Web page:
His fourth solo album, the Grammy-nominated Contact From The Underworld Of Redboy (1998), inspired the one-hour PBS documentary Robbie Robertson: Making A Noise, which took viewers along on his journey back to the Six Nations Reservation, where his mother was born and raised and where Robertson spent his summers first learning to play guitar.
Robertson has since consulted for, produced or supervised music for numerous films, including American Beauty (1999), Any Given Sunday (1999) Gangs Of New York (2002), The Departed (2006) and Shutter Island (2009). In 2008, The Band was honored with the Grammy Lifetime Achievement Award.

This biography was provided by the artist or their representative.

Only after completing his first solo album in more than 10 years did rock icon Robbie Robertson realize he had created the most personal and revealing album of his storied career. On How To Become Clairvoyant (429 Records/Savoy Label Group, Macrobiotic Records), released April 5, 2011, the Rock and Roll Hall of Famer addresses publicly for the first time everything from a period of hard living and madness with Martin Scorsese, to strange encounters at the famed Chelsea Hotel, to his historic departure from The Band.

“I’ve never before been able to write about those times,” says Robertson. “I was never comfortable taking the starring role in those stories. But enough time had passed that suddenly all of these thoughts and feelings finally crept under the door with a certain urgency.”

The evolution of these recordings began as collaboration between Robertson and his longtime friend Eric Clapton. They had started on some ideas years before and finally decided to record them and see what they got. After hearing the recordings, Clapton told Robertson that he really liked his songs, and exhorted him to make a new solo record. Eric said, “I’m just happy to be a part of it.’” Clapton ended up co-writing 3 songs and playing and singing on several others.

“Also featured on How To Become Clairvoyant, Robertson’s fifth solo album, are keyboard great Steve Winwood and a new generation of axmen from Tom Morello (Rage Against The Machine, Audioslave) and Robert Randolph to Nine Inch Nails innovator Trent Reznor. Robertson also enlisted an array of unique vocalists including Angela McCluskey, Dana Glover, Rocco DeLuca and Taylor Goldsmith to accompany him.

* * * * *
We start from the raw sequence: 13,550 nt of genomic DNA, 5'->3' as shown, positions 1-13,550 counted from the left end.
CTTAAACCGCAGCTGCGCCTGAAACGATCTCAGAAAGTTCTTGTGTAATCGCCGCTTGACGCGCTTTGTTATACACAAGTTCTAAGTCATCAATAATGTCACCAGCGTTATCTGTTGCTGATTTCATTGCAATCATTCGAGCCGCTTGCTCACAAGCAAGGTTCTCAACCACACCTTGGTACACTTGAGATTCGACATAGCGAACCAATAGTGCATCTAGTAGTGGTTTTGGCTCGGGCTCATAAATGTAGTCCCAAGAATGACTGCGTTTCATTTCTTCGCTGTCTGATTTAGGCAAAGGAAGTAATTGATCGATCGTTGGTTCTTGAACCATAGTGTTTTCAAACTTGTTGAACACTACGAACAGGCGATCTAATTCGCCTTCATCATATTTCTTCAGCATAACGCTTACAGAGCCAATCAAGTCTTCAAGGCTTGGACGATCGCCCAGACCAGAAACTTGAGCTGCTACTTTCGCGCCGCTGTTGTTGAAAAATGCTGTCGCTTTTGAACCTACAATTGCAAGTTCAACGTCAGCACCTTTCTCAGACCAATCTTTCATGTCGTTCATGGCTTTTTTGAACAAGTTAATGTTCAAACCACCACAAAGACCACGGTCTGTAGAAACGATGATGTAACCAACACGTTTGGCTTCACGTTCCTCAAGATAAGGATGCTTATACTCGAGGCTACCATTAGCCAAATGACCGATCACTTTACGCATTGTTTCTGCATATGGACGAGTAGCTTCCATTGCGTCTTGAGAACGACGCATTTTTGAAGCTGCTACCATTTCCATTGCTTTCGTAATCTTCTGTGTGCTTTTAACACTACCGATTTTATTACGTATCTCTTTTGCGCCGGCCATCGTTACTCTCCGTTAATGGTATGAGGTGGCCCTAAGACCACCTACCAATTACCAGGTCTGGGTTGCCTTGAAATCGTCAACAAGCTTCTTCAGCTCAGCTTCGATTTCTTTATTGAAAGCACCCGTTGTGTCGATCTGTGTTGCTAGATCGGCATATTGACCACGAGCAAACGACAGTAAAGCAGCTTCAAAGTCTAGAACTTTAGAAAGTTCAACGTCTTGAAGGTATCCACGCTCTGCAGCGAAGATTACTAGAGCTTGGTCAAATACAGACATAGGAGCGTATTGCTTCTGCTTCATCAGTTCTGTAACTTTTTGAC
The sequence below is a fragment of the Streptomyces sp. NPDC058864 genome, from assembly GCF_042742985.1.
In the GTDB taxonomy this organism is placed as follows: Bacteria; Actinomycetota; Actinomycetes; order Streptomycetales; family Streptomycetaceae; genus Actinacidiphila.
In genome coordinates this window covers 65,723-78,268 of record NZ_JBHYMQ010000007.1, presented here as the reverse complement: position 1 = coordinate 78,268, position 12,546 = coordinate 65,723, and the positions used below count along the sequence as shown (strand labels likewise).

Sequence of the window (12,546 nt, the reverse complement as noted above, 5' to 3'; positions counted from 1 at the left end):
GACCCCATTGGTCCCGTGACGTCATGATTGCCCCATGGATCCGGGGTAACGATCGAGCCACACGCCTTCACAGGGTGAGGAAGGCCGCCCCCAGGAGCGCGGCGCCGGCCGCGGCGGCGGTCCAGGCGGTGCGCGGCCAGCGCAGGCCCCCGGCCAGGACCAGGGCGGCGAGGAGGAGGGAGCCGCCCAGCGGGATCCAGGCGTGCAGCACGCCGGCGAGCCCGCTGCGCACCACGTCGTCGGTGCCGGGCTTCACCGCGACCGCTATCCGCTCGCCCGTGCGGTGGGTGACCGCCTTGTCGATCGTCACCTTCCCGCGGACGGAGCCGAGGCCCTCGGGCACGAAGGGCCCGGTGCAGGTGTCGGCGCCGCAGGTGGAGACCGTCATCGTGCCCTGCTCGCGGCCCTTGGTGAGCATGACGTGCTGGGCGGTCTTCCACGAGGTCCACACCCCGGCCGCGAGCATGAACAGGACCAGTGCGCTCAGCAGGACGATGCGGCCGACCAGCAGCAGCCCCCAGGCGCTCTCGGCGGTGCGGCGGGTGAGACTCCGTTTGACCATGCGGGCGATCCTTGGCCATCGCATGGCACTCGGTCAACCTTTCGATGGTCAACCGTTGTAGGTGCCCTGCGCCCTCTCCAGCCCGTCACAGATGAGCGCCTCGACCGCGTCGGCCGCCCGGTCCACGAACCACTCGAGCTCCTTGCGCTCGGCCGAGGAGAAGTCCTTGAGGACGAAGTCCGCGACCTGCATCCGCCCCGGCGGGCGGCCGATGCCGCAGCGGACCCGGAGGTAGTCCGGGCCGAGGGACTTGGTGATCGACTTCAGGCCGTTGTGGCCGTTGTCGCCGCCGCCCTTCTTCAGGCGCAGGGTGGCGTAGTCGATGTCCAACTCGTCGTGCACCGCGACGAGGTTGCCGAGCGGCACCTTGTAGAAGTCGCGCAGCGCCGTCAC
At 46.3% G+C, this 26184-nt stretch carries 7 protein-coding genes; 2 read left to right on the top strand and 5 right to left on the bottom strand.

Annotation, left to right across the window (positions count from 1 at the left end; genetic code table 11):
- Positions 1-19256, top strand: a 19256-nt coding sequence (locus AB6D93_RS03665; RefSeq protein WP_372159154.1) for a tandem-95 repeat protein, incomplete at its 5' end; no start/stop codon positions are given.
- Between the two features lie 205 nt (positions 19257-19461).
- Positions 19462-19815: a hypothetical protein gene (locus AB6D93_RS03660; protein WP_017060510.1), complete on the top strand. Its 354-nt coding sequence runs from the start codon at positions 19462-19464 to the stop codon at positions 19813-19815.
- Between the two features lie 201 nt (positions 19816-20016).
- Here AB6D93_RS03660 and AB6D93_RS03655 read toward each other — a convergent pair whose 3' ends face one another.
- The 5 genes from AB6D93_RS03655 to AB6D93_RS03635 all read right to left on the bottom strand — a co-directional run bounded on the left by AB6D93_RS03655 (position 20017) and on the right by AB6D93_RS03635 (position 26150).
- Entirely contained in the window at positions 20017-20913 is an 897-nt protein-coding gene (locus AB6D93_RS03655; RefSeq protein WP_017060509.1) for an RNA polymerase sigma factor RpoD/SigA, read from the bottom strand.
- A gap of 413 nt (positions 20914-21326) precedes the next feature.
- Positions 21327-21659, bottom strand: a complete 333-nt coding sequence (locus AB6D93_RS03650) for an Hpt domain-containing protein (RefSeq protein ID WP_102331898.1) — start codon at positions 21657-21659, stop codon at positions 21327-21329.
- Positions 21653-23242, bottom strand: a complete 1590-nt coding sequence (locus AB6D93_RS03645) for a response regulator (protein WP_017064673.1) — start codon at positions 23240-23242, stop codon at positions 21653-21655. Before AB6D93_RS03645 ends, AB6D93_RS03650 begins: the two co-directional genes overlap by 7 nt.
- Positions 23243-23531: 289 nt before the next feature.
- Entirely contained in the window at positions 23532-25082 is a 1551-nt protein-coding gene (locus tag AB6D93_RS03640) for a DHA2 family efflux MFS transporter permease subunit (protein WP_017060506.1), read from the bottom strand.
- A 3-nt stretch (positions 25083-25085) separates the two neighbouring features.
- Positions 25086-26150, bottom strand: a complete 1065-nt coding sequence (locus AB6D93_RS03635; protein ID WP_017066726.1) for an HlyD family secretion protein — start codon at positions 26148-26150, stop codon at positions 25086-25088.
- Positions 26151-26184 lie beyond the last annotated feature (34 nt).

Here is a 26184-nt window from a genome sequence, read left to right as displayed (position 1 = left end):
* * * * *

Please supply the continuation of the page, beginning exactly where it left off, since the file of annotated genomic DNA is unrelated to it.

“A lot of the making of this record was very experimental,” notes Robertson, who co-produced the album with long-time collaborator Marius de Vries (Massive Attack, Bjork, Rufus Wainwright). “We were not coloring inside the lines. Musically and lyrically, I went to unexpected places. The songs became episodes in this musical journey.”
On his previous two albums--Music For “The Native Americans” (1994) and Contact From The Underworld Of Redboy (1998)-–Robertson explored his ancestry. With How To Become Clairvoyant, he takes on his rock heritage.

“When The Night Was Young,” a melancholic reflection on youthful idealism, explores the period when the Hawks went out on their own to play the chitlin’ circuit before joining Bob Dylan in New York. The smoldering “Straight Down The Line” resurrects the days when rock, blues, gospel and pop sparred with each other, and references the likes of everyone from Sonny Boy Williamson and Mahalia Jackson to Frank Sinatra. “Axman” pays tribute to some of the great guitar slingers that are no longer with us, from Link Ray to Duane Allman, from Robert Johnson to Jimmy James (the name by which Robertson knew Jimi Hendrix when they first met).

On the evocative “This Is Where I Get Off,” he addresses his departure from The Band with uncertain optimism: “I’ve never talked about that before, about realizing that I could not fix or change the situation, and having to leave for my own survival.” On “He Don’t Live Here No More,” he addresses a period of reckless excess, “It was a lifestyle of the time that most of my friends went through, some came out the other side, and for some, the train ran off the tracks.” He handles the more intimate songs about love and relationships with subtlety rather than details: “Eric and I shared a lot about what was happening personally. It was a release for those feelings to come out in the music.” Particularly poignant is the bluesy “Fear Of Falling”, their first vocal duet on record.

Typically, there is a gunslinger attitude among guitarists. “But when Eric and I play together it’s a partnership,” says Robertson, who in 2004 was ranked in Rolling Stone’s “100 Greatest Guitarists of All Time,” as was Clapton. “It’s as if our guitars are talking to each other. And it’s always been that way--natural and comfortable. It’s like in The Last Waltz when his guitar strap fell off and I picked it up. We had each other’s back.”

So in 2008, Robertson flew to London to record with Clapton, Winwood and an esteemed rhythm section of bassist Pino Palladino and drummer Ian Thomas. Progress on the album was interrupted though when Scorsese once again recruited Robertson to work on the music for one of his films, this time Shutter Island. “It was good to clear my head,” Robertson says. “When I came back, I saw what I really wanted to do. The album became even more guitar-oriented.”